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How To Find Work As A Professional Singer

Feb 26, 2008
Now that you have a band organized and have rehearsed sufficiently or you are already very proficient in accompanying yourself with a guitar or a piano and already have a wide repertoire of songs, you know now is the time to start finding work as a professional singer. All the hard work is done and now is the time for fun and even fame! Isn't this the glorious day you have been looking forward to?

Finding work as a singer is not as difficult as many people make out to be because there will always be restaurants, clubs, pubs, private and public functions looking for competent professional singers like you. You can either hire agents or approach the venue of your interest directly after finding out who is the person in charge for conducting auditions, hiring bands and singers.

After talking to your potential employers, you can send them your demo CDs prior to a live audition. If you are selected, they will call you and your band for a live audition. This is the crucial point where you either succeed in getting yourself hired or not.

If you are applying for a singing job at bars and pubs, your potential employer will not be interested in listening to your original material. You are not a superstar and you have yet to establish an audience who will want to listen to your original composition no matter how good they are.

What they want will be what the venue's audience wants to listen to. Remember this, the club owners are in this for money and you will have to earn them money to justify your fee and job.

For example, if you sing with a jazz band, then obviously you cannot send your jazz demo CDs to rock clubs. It is therefore imperative that you understand the nature of the venue before sending your demo CDs.

Choose about 6-8 songs for your demo CDs for your pre-audition. This is because your potential employers will want to know that you have a wide repertoire and style. Do not attempt to showcase slow ballads unless you are very good and soulful or otherwise, you will bore your potential employers. Besides, slow songs are more difficult to sing well and mistakes are easier to spot.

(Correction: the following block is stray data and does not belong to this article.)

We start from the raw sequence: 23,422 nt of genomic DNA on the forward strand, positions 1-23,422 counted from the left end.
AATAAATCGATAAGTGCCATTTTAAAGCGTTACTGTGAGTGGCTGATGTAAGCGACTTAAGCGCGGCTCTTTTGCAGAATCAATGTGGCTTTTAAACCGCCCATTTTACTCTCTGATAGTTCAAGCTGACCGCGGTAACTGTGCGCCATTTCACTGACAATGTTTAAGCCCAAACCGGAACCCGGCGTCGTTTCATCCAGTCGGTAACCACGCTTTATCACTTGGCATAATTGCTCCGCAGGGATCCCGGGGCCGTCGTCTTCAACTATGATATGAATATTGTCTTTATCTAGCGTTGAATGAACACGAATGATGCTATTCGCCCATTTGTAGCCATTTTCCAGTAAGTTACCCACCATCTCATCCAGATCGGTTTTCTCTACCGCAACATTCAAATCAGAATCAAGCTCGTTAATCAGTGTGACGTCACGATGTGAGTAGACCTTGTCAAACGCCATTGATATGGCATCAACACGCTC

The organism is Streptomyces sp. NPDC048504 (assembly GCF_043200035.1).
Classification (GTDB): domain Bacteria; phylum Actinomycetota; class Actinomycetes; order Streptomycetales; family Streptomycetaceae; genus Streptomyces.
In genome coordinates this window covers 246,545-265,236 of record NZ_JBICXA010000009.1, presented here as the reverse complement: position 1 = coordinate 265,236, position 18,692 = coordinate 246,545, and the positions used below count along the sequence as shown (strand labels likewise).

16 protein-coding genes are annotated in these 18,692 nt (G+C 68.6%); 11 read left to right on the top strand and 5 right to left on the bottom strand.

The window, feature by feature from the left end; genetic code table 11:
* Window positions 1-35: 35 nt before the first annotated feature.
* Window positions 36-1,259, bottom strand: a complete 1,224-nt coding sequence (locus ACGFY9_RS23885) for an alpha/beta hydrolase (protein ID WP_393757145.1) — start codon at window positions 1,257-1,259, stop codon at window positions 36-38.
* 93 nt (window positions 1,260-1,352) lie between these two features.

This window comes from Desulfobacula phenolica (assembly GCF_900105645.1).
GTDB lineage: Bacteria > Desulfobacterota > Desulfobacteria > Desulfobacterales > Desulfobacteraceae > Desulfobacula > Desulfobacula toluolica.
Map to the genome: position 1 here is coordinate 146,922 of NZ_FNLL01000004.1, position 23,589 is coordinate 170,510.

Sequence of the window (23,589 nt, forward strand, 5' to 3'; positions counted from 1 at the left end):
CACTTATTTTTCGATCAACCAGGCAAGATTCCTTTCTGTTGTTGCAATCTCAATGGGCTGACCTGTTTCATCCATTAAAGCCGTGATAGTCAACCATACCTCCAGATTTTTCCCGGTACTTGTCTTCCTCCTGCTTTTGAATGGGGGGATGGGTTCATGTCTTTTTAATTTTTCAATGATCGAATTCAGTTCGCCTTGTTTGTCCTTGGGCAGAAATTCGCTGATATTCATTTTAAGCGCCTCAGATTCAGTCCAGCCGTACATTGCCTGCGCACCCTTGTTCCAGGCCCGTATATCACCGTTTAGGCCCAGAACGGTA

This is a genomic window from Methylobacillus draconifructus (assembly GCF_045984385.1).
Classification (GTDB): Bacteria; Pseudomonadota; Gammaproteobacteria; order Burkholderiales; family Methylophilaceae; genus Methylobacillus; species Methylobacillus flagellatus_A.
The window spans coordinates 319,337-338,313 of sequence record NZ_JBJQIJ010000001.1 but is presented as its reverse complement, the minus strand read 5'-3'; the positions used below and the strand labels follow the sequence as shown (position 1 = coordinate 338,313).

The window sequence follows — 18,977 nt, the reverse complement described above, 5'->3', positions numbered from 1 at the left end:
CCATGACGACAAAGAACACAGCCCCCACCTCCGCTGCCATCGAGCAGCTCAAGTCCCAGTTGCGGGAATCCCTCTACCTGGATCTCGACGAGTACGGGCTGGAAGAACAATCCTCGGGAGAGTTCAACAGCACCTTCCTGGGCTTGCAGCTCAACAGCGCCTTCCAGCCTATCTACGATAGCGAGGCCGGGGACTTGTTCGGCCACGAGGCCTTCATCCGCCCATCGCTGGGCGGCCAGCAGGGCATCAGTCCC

If you are auditioning just for a singing job and do not have a band, then don't clutter your songs with some amateurish accompaniment. Sing with a karaoke minus one accompaniment instead. That will make you sound more like a proficient singer instead of a fumbling wannabe amateur.

Your first singing gig is probably one of the most important miles-stone of your singing career. Do learn quickly. If you are singing in a club and no one is paying attention to your performance, then you need to quickly know why. Perhaps you are not on stage and the audience cannot see you, or you may be performing too softly or too loudly until you sound irritating. There will be plenty of tweaking to do until you get your performance just right.

If you are a solo singer and are accompanying yourself, make sure the guitar or piano accompaniment arrangements are not too complex. Your voice must come through, not the sound of the musical instrument. Your audience are there to listen to you singing and do not want to listen to the clang clang bang bang of your guitar or piano. The musical instrument supports the song, not the other way round.

For instance, listen to Dina Krall when she accompanies herself on the piano. When singing, she just plays the chords so that her voice and lyrics come across with clarity and powerful emotions. It is during the instrumental part of the song that her piano playing is more fanciful and more crescendo applied.

Finding work as a singer is easy, but the road to being a successful professional singer or to fame and fortune is another matter altogether.
About the Author
Chris Chew writes regularly about music and singing. More articles at his websites How to sing higher and higher and Sing with power!
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